NYC small business owners worried over surge in COVID-19 cases

Nov 22, 2020
In The News

Video available here.


NEW YORK — Small business owners around New York City have geared up for what could be another round of restrictions, as COVID cases continue to rise.

Many mom-and-pop shops braced for more financial struggles and called for government aid.

Nancy Bass Wyden, a 4th generation bookstore owner, said that in the 93-year history of the Strand Bookstore, her family has never experienced the struggles they’ve faced from COVID-19.

“We survived great depressions, two world wars, 9/11, big box stores, e-books and a giant online presence,” said Wyden.

Like the Stand, small businesses around the world and in the heart of Manhattan have been hurting.

As they try to stay afloat while following strict pandemic measures, the owners have called on their elected officials, including Wyden’s own husband, Ron, a senator from Oregon, to do their part.

“I hope the powers that be at every level of government will rise to help all businesses and the families that depend on us,” said Wyden.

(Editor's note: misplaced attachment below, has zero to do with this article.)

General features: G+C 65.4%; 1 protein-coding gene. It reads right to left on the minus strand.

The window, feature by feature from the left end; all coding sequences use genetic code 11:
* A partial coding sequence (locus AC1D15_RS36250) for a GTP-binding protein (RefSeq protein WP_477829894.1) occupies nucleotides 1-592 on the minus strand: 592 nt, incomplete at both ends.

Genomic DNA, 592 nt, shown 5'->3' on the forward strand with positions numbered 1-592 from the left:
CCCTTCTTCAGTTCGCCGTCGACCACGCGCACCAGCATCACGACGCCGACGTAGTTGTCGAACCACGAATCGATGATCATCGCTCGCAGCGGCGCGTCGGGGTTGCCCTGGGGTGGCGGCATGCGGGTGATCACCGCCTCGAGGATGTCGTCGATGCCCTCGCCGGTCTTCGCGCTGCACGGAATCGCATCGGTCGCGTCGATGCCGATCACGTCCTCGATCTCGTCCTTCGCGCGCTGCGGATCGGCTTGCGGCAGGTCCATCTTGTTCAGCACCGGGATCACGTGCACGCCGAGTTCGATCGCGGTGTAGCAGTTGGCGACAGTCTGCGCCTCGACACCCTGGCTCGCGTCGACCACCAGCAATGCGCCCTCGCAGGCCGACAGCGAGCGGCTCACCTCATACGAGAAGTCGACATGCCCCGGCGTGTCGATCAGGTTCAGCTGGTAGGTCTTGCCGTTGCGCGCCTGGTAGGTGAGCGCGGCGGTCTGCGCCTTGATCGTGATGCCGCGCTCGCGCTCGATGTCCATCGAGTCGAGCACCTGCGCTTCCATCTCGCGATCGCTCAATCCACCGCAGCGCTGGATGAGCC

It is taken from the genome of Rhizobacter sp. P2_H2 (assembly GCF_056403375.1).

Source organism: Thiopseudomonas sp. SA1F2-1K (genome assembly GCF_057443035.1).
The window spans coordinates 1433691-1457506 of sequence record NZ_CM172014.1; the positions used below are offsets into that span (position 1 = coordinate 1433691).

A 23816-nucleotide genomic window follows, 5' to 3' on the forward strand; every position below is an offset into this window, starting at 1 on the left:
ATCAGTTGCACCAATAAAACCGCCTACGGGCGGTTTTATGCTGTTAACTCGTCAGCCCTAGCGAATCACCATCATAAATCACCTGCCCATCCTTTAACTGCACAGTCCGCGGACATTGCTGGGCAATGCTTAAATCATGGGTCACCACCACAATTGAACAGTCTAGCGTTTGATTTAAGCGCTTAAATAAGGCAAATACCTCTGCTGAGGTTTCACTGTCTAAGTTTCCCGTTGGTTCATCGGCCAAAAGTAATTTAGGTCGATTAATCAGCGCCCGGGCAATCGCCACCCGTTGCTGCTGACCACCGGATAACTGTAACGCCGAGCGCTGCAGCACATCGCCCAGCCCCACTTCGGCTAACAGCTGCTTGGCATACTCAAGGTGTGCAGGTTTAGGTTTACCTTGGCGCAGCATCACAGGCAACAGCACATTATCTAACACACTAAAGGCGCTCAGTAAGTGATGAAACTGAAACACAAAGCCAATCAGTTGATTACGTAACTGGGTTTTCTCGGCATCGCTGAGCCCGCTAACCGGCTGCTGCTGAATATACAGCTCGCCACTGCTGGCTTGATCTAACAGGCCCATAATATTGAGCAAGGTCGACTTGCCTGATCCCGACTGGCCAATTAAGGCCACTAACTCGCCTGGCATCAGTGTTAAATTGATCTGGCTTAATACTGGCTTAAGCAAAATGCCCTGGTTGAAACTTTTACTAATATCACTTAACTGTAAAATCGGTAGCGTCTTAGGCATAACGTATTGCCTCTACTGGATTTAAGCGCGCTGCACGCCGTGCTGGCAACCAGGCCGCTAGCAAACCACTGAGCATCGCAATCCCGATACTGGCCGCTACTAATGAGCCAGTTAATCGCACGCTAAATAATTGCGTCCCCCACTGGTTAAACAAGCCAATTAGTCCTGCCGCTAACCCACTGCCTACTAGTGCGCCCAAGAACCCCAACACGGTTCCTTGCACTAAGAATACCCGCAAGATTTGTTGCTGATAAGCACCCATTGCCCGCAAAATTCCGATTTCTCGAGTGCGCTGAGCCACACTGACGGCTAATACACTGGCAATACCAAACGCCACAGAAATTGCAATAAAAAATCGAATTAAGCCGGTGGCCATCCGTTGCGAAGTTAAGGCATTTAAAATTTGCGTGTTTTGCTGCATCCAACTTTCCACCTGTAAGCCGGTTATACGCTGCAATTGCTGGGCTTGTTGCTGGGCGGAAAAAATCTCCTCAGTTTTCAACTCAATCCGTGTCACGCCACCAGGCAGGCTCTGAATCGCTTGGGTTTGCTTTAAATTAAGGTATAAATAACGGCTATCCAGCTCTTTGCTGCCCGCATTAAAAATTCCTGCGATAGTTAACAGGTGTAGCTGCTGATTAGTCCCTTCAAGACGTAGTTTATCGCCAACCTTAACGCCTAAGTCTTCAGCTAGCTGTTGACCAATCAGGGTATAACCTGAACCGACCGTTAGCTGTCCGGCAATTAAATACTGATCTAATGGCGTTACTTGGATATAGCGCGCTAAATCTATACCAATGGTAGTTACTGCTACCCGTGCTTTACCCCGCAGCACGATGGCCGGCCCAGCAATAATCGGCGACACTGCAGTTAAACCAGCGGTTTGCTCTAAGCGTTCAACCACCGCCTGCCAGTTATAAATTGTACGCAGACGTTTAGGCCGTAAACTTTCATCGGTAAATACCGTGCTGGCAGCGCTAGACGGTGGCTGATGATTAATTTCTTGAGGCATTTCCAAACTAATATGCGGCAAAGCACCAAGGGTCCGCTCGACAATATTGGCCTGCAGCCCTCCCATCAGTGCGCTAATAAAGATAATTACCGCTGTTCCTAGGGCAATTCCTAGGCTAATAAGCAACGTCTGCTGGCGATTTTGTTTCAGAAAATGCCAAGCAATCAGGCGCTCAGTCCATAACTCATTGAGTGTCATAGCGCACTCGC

Congresswoman Carolyn Maloney joined in the fight to survive a second wave. She demanded Senator Mitch McConnell and the U.S. Senate pass the Hereos Act to replenish the Paycheck Protection Program, provide rent relief and provide funding for the MTA.

“If are small businesses and employees don’t get relief soon, they will seep into a depression,” said Congresswoman Maloney.

Congresswoman Maloney also worked on the Pandemic Risk Insurance Act. If passed, it would protect businesses from future pandemics and emergencies by creating a system of shared public and private compensation for business interruption losses.

“It will be a lifeline that will be immediately accessed that can help these small businesses stay alive,” said Maloney.

Although so many businesses have already gone under, there’s still hope for mom and pops as patrons line up outside the Strand as a reminder that brick and mortars are where they want to be.

“I want to live in New York filled with local restaurants, bodegas, mom-and-pop stores which have all contributed to the rich tapestry of New York City,” said Wyden.